It was Sunday morning. I was supposed to preach at Faith Church from the Sermon on the Mount, but instead, I was lying in a hospital bed with a case of cellulitis that required IV antibiotic infusions. Looking for a biblically faithful sermon on television was useless; Charles Stanley was about done with his message when I looked; the only others I could find were Joel Osteen and Sheila Schuller Coleman.
So I resorted to the Internet, looked for Alistair Begg at Parkside Church in suburban Cleveland and was blessed with a great sermon from Mark 5 on the raising of Jairus’s daughter. Pastor Begg started his sermon by reading an article from Newsweek by Lisa Miller, “We Are All Hindus Now.” Miller argues convincingly that though Americans still overwhelmingly claim to be Christian, the world view that is taking over is anything but Christian. It is more Hindu than Christian. Have you noticed this obvious change? What are the indicators?
Instead of embracing the claims of Jesus that He is the exclusive way to God, John 14:6, Americans are embracing the Hindu view of many paths to God. A 2008 Pew Forum survey revealed that 65% believe that “many religions lead to eternal life,” including 37% of self-professed evangelicals.
Instead of the linear understanding of the Bible, it is appointed for man to die once, and after that comes judgment (Hebrews 9:27), more Americans are embracing the circular beliefs of Hinduism; 24% according to a 2008 Harris poll claim belief in reincarnation.
In terms of spiritual practices, Americans love the pragmatic, “whatever works for you” cafeteria approach. The concern is not consistent revealed truth, but a religious tossed salad. Lakers coach Phil Jackson models this, blending his Pentecostal Christian heritage with Zen Buddhism and Lakota Sioux, native American philosophy. Another spiritual recipe might mix Christian disciplines with yoga, plus a weekend Buddhist retreat and any other spiritual tradition; a concoction that is “very much in the spirit of Hinduism,” according to Boston University religion professor, Stephen Prothero.
Now, to clarify my own position, I have never embraced any of those Hindu characteristics, nor any of the 300 million, more or less, gods of Hinduism. That’s a lot of deities to pacify, leaving you with no hope. But much to my surprise, I found that I have in the past inadvertently encouraged another common Hindu belief as I have responded to comments at funerals.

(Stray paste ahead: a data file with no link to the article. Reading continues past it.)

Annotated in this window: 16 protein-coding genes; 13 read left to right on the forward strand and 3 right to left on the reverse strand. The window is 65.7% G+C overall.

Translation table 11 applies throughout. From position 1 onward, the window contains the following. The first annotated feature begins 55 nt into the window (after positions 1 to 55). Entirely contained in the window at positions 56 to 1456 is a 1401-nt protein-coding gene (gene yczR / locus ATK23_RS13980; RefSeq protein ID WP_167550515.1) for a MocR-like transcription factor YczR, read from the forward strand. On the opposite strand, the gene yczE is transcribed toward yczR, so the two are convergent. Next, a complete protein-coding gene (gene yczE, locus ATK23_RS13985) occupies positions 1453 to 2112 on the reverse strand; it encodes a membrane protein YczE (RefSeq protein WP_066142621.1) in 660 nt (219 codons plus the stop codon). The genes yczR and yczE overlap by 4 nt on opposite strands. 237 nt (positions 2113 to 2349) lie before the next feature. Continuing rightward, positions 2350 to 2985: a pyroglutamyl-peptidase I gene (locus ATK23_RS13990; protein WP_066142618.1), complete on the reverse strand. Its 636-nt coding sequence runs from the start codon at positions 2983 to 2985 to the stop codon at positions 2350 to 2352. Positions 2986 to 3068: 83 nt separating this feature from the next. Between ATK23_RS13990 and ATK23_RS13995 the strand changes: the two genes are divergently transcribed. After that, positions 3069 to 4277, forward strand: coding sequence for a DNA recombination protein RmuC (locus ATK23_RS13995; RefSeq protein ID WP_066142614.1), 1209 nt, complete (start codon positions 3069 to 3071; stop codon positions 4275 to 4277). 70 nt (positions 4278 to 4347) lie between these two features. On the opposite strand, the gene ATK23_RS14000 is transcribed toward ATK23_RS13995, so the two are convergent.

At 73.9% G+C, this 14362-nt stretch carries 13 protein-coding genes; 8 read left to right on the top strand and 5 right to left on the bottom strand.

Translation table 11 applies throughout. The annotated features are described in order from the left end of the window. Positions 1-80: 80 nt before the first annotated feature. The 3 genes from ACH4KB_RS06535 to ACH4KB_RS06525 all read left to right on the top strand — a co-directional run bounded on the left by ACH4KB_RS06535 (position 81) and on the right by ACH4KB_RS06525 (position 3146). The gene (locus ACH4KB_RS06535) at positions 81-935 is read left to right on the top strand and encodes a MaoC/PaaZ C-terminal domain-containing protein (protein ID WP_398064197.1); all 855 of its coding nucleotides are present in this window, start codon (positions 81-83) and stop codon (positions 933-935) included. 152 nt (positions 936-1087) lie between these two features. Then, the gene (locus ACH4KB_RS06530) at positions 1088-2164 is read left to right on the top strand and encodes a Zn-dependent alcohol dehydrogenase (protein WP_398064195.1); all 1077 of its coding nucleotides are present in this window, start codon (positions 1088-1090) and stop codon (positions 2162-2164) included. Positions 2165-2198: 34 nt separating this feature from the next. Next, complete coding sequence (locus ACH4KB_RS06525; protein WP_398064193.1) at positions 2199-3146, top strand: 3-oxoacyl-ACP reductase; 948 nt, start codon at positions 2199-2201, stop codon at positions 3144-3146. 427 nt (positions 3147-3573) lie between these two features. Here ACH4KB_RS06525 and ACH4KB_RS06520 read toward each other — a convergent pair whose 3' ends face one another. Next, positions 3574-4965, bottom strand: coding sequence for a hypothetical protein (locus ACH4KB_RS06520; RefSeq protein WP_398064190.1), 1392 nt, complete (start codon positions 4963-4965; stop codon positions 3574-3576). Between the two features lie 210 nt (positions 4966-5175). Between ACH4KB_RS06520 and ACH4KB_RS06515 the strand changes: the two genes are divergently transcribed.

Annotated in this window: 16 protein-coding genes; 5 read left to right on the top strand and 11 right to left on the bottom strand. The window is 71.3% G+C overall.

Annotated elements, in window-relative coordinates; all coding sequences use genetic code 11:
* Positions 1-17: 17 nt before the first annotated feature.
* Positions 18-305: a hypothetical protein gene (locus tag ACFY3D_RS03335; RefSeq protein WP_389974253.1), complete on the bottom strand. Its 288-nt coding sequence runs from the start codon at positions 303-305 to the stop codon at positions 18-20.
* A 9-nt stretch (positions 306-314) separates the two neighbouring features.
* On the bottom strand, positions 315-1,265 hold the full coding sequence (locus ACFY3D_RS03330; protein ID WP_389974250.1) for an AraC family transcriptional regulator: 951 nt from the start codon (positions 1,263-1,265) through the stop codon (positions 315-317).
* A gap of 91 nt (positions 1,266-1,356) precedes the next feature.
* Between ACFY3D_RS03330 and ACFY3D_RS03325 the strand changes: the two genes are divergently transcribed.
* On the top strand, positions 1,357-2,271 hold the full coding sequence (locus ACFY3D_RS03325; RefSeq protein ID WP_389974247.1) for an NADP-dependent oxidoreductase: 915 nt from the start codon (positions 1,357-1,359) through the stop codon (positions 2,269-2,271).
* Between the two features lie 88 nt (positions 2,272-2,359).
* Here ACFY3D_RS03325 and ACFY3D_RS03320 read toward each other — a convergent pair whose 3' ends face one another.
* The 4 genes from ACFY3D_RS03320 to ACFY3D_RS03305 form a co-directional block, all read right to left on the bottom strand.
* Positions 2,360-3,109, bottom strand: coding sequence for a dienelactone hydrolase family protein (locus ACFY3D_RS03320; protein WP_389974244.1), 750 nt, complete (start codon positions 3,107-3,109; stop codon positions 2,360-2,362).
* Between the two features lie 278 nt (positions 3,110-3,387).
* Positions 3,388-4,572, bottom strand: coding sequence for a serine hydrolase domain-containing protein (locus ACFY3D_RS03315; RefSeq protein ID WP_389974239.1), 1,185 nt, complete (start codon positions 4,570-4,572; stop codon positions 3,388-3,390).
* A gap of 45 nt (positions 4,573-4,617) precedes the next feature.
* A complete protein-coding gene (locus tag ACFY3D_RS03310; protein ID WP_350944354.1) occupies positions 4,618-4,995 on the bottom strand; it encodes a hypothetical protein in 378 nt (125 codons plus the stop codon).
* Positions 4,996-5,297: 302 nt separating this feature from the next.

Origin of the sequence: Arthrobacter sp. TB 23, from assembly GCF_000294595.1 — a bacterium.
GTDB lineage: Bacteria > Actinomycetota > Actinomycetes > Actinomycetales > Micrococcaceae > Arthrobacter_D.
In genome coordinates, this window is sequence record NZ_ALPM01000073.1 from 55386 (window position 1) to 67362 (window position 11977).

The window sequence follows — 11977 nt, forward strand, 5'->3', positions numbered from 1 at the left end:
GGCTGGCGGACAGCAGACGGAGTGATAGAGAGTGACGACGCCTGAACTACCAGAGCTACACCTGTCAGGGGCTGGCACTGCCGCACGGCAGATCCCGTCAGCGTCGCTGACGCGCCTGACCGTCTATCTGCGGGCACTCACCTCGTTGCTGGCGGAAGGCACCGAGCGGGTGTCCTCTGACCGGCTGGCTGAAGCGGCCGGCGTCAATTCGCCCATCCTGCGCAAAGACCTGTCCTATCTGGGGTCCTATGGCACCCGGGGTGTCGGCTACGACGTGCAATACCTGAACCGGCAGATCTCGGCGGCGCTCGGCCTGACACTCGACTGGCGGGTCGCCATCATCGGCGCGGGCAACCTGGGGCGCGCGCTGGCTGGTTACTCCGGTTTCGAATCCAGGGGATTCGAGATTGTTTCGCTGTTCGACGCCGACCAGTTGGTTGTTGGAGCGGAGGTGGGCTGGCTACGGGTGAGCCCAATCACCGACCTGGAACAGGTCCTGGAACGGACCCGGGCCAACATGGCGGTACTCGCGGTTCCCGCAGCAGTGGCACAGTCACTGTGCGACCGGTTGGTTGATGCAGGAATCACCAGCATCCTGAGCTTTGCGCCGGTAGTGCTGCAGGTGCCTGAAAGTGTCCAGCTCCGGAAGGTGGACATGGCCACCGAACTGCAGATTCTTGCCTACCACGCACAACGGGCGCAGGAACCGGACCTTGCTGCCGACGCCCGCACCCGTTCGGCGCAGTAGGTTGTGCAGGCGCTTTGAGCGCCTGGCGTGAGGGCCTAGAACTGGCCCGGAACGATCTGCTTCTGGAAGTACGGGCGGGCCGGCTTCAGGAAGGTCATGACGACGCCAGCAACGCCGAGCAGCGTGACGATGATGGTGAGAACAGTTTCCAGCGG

The comment, intended to bring comfort in the face of death, goes something like this. Looking at the casket or the body in the casket, the comforter says, “That’s not her, she is in heaven.” The hope of heaven is not a hope for Hindus, but what is very Hindu is the attitude toward the body, something to be rid of. As the body burns on a pyre, the spirit of man escapes to be recycled into another being. The Hindu practice of cremation reflects this negative view of the body. And guess what? Cremation is now the choice for about one third of Americans, up from just 6% in 1975, a greater than 500% increase.
Alistair Begg rightly challenges the false theology of the song, “This world is not my home, I’m just a passin’ through.” More accurately, we should say, “Heaven is not my home, I’m just a passin’ through.” A bodiless existence in Heaven is not the final state, but the intermediate state for the spirit of man; and the grave is not the “final resting place,” but the intermediate state for the body.
The separation of the body and the spirit that occurs at death is a temporary state of being away from the body and at home with the Lord (2 Corinthians 5:8) But for the dead, the descriptive word for the body is “asleep” because the best is still yet to come with the resurrection of the body and the restoration of the body and the spirit into the whole person in which believers will enjoy a very physical eternal life in a new heaven and a new [restored]earth (Revelation 21:1ff).
To be sure, the Hindu practice of cremation is being embraced by Christians, not because they desire to overtly adopt Hindu theology, but for pragmatic reasons; lower cost compared to traditional burial with all the trappings; and supposed environmental concerns. And of course, I don’t disagree that God is not stymied by ashes, whether scattered or buried; nor is God limited in regard to His resurrection promise by bodies that are buried at sea, destroyed and consumed by sharks or any other destruction of the body.
Thus my primary objection is not with the means by which the body is set aside at death; and certaintly I’m not worried that we might hinder God’s promise and ability to raise the dead, but that we lose the powerful witness that is evident in the connection between burial and the Christian hope of resurrection.
We speak of “going to heaven when you die” as if that is it. But that’s not all there is. Just as all of creation longs to be restored to the perfection of Eden, so we ourselves, who have the firstfruits of the Spirit, groan inwardly as we wait eagerly for adoption as son, the redemption of our bodies. For in this hope we were saved… (Romans 8:23, 24)
Even if you still plan on cremation, please don’t diminish the value of the body and the great hope of physical resurrection. Hindu philosophy leaves us without hope. Christians are hope filled because Jesus is our hope of salvation for both the spirit and the body.
For further reflection: Timothy George, “Good Question: Cremation Confusion Is it unscriptural for a Christian to be cremated?” Christianity Today, May 21, 2002